AT THE END OF THE DAY • Patience, Persistence Are Required

Posted

The first time I went fishing was in 1954 at a family reunion in Mendota.

As the picnic luncheon was finishing up, I was drawn to a nearby lake.  My cousin happened to find a discarded fishing line with a hook attached to the end.  Being the resourceful six-year-old that I was, I tied the string to the end of one of my crutches (my constant companions since the polio epidemic of 1952).  Pausing for a moment to search for a bobber, we spotted a nearby apple tree and voila, a bobber was born as we secured a small apple to the line.  Another short pause followed until a cricket came hopping along which we used to bait the hook.

Casting my line out a full six feet from the edge of the bank, I settled in to wait for the big catch.  To my surprise, I didn’t have to wait too long before landing my first fish.  It was unforgettable!  In truth, it was only a four-inch bluegill, but the memory of it has lasted a lifetime.

Fast forward to today.   I still enjoy fishing once in a while but this pandemic has added a renewed interest in the sport and I’ve spent more on fishing gear in the past month than I have in the past three decades.  Why?  Because for the last 81 days, my wife and I have been in self-imposed quarantine due to the coronavirus, but we’ve been blessed to be accompanied by our twin 14-year-old grandsons during that entire length of time.

At first, they were kept busy by completing school assignments through virtual classes, streaming movies, playing video games, practicing their electric guitars with two amps, and other usual activities. 

But as time went on and the days got longer, our attention turned to fishing.  As of today, we’ve gone fishing every day for the past 15 days and plan to continue that streak until they return home.  With that much time spent waiting for “the catch,” it’s only natural that they have experienced varying results.

On one outing, they collectively caught 20 bluegill.  On other days, each has gone without catching anything.  Yet their persistence and patience were rewarded on day #12 with Brent catching a large catfish and Bryce getting a sizable largemouth bass!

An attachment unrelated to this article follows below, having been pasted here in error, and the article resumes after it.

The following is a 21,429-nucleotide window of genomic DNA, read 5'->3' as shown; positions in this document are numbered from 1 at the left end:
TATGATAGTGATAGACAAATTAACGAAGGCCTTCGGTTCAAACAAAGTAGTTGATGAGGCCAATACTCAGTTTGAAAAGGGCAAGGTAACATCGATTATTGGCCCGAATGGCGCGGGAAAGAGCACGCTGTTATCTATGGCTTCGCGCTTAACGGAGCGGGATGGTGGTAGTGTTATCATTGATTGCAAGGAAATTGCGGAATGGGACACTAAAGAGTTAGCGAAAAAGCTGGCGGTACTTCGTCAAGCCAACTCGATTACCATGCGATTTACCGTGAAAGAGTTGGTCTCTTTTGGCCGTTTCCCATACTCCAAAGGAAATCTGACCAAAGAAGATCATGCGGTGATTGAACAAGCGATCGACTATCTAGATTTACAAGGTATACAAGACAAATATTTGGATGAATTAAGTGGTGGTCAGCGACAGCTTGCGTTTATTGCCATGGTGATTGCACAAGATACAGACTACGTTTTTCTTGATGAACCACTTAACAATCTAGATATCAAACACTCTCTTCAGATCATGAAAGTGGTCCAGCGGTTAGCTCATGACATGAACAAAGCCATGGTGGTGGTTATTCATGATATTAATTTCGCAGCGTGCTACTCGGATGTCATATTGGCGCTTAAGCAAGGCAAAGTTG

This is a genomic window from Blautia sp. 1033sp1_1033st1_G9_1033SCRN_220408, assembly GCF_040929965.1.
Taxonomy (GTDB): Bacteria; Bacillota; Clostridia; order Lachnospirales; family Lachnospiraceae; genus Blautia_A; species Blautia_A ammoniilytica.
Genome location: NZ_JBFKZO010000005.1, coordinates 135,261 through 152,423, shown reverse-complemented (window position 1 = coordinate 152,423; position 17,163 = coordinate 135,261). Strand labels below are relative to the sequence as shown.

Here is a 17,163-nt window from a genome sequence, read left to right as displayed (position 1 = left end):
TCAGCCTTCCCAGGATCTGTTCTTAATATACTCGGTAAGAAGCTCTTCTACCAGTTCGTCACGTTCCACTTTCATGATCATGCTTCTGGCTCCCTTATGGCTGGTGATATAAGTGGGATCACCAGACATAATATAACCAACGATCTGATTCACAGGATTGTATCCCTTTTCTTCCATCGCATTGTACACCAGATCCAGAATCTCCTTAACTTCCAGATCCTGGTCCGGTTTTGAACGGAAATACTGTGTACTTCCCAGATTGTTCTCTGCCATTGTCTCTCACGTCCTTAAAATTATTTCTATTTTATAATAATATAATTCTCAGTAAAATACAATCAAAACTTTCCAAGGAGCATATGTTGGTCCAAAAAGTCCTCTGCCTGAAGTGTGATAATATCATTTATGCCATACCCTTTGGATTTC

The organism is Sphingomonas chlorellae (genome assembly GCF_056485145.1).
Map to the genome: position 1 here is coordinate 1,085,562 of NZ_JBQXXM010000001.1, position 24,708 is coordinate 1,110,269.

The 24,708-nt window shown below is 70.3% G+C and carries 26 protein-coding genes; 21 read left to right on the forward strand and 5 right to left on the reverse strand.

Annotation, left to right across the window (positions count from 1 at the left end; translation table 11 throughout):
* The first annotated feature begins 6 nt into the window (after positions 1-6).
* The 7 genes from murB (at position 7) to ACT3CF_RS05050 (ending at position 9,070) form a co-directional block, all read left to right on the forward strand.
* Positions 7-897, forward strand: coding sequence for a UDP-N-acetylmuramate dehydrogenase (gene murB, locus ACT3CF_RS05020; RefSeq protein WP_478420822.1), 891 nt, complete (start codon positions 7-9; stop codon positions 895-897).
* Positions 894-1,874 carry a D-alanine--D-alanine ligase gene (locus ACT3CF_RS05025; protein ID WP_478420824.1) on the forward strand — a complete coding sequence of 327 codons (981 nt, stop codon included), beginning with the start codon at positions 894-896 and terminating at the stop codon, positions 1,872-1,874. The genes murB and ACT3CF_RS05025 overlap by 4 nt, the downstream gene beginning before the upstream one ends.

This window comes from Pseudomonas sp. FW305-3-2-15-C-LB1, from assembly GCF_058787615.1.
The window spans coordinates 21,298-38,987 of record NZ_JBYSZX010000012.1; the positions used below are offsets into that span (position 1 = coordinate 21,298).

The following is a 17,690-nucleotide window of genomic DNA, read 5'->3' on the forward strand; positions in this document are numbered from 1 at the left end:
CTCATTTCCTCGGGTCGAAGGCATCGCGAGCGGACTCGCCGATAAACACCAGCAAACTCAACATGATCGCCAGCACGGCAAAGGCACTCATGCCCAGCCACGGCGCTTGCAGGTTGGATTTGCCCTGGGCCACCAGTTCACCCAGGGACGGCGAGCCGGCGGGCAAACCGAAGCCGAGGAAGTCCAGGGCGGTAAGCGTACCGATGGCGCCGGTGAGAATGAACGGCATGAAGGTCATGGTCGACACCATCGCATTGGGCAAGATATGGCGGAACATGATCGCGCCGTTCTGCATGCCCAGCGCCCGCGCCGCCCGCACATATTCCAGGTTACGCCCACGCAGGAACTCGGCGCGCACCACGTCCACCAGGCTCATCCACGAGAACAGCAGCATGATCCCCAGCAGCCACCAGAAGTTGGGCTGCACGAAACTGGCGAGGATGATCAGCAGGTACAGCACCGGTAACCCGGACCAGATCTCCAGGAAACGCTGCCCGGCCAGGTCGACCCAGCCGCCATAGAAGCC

As for me, I have not landed any major catches just yet but I have enjoyed “fishing” nonetheless as I love watching blue herons and small flocks of geese skimming over the water, snakes slithering by, fish jumping and splashing nearby, taking photos of happy anglers, and watching beautiful sunsets much more than capturing a fish.

After 66 years of fishing off and on, I’ve discovered that the formula for an enjoyable fishing experience is quite simple.

1) Get a fishing pole, 2) Get some bait, 3)Go where there are fish, 4) Toss your line in the water, and 5) Catch a fish…sometimes.

The formula for dealing with this pandemic is also quite simple.

1) Wash hands often, 2) Avoid close contact maintain a social distance of at least six feet, 3) Wear a mask, 4) Cover coughs and sneezes with a tissue and throw it away after use, and 5) Clean and disinfect frequently touched surfaces each day.

Whether dealing with fishing or with this pandemic, patience and persistence is required.  If everyone stays focused on the pandemic and follows the recommended guidelines, in time, we’ll all have many more years to fish.

And everyone can easily afford to do both.  To keep this pandemic in check we need to have and use a bar of soap, a mask, tissues, some disinfectant, and common sense.

It doesn’t cost a fortune to go fishing either.   One can find inexpensive rods and reels, hooks, and bobbers with little effort.  Worms are free.   

In a pinch?  You could always stop by my place; I have a spare crutch you can borrow.

Comments

No comments on this story | Please log in to comment by clicking here
Please log in or register to add your comment